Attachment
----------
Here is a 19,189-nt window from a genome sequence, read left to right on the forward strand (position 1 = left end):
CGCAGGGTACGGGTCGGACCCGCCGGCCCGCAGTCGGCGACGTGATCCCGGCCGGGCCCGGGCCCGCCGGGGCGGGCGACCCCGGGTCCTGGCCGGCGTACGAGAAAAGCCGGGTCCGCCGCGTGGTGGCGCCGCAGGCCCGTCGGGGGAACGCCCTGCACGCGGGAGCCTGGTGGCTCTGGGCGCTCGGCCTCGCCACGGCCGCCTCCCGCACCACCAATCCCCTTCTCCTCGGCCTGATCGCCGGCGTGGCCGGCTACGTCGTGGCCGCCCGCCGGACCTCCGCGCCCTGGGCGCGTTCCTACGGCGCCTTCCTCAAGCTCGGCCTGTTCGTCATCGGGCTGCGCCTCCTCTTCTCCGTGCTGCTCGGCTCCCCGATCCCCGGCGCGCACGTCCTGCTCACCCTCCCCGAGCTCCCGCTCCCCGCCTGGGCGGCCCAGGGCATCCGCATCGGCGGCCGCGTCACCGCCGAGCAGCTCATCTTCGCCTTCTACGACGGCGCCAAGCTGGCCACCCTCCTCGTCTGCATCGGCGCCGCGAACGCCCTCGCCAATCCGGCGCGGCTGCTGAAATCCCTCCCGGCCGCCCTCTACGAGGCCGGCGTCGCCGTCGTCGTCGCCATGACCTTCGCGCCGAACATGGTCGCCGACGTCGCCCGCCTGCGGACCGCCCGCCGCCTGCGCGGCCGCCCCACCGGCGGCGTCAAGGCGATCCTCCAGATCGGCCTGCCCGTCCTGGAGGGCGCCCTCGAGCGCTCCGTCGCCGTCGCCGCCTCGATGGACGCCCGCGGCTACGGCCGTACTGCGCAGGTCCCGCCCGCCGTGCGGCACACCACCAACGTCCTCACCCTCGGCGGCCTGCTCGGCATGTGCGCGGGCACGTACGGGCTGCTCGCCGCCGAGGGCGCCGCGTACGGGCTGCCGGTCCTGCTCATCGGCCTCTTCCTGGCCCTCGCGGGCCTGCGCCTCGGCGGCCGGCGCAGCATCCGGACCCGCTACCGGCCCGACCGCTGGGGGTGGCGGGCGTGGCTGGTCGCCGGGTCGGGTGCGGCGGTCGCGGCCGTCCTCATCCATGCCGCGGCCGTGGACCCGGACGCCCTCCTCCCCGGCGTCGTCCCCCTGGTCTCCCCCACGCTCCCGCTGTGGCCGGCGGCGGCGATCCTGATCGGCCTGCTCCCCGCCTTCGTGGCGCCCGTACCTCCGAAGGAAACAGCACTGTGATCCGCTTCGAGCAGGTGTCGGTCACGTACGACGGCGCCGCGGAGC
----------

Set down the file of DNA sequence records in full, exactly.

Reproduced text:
Here is a 19,189-nt window from a genome sequence, read left to right on the forward strand (position 1 = left end):
CGCAGGGTACGGGTCGGACCCGCCGGCCCGCAGTCGGCGACGTGATCCCGGCCGGGCCCGGGCCCGCCGGGGCGGGCGACCCCGGGTCCTGGCCGGCGTACGAGAAAAGCCGGGTCCGCCGCGTGGTGGCGCCGCAGGCCCGTCGGGGGAACGCCCTGCACGCGGGAGCCTGGTGGCTCTGGGCGCTCGGCCTCGCCACGGCCGCCTCCCGCACCACCAATCCCCTTCTCCTCGGCCTGATCGCCGGCGTGGCCGGCTACGTCGTGGCCGCCCGCCGGACCTCCGCGCCCTGGGCGCGTTCCTACGGCGCCTTCCTCAAGCTCGGCCTGTTCGTCATCGGGCTGCGCCTCCTCTTCTCCGTGCTGCTCGGCTCCCCGATCCCCGGCGCGCACGTCCTGCTCACCCTCCCCGAGCTCCCGCTCCCCGCCTGGGCGGCCCAGGGCATCCGCATCGGCGGCCGCGTCACCGCCGAGCAGCTCATCTTCGCCTTCTACGACGGCGCCAAGCTGGCCACCCTCCTCGTCTGCATCGGCGCCGCGAACGCCCTCGCCAATCCGGCGCGGCTGCTGAAATCCCTCCCGGCCGCCCTCTACGAGGCCGGCGTCGCCGTCGTCGTCGCCATGACCTTCGCGCCGAACATGGTCGCCGACGTCGCCCGCCTGCGGACCGCCCGCCGCCTGCGCGGCCGCCCCACCGGCGGCGTCAAGGCGATCCTCCAGATCGGCCTGCCCGTCCTGGAGGGCGCCCTCGAGCGCTCCGTCGCCGTCGCCGCCTCGATGGACGCCCGCGGCTACGGCCGTACTGCGCAGGTCCCGCCCGCCGTGCGGCACACCACCAACGTCCTCACCCTCGGCGGCCTGCTCGGCATGTGCGCGGGCACGTACGGGCTGCTCGCCGCCGAGGGCGCCGCGTACGGGCTGCCGGTCCTGCTCATCGGCCTCTTCCTGGCCCTCGCGGGCCTGCGCCTCGGCGGCCGGCGCAGCATCCGGACCCGCTACCGGCCCGACCGCTGGGGGTGGCGGGCGTGGCTGGTCGCCGGGTCGGGTGCGGCGGTCGCGGCCGTCCTCATCCATGCCGCGGCCGTGGACCCGGACGCCCTCCTCCCCGGCGTCGTCCCCCTGGTCTCCCCCACGCTCCCGCTGTGGCCGGCGGCGGCGATCCTGATCGGCCTGCTCCCCGCCTTCGTGGCGCCCGTACCTCCGAAGGAAACAGCACTGTGATCCGCTTCGAGCAGGTGTCGGTCACGTACGACGGCGCCGCGGAGC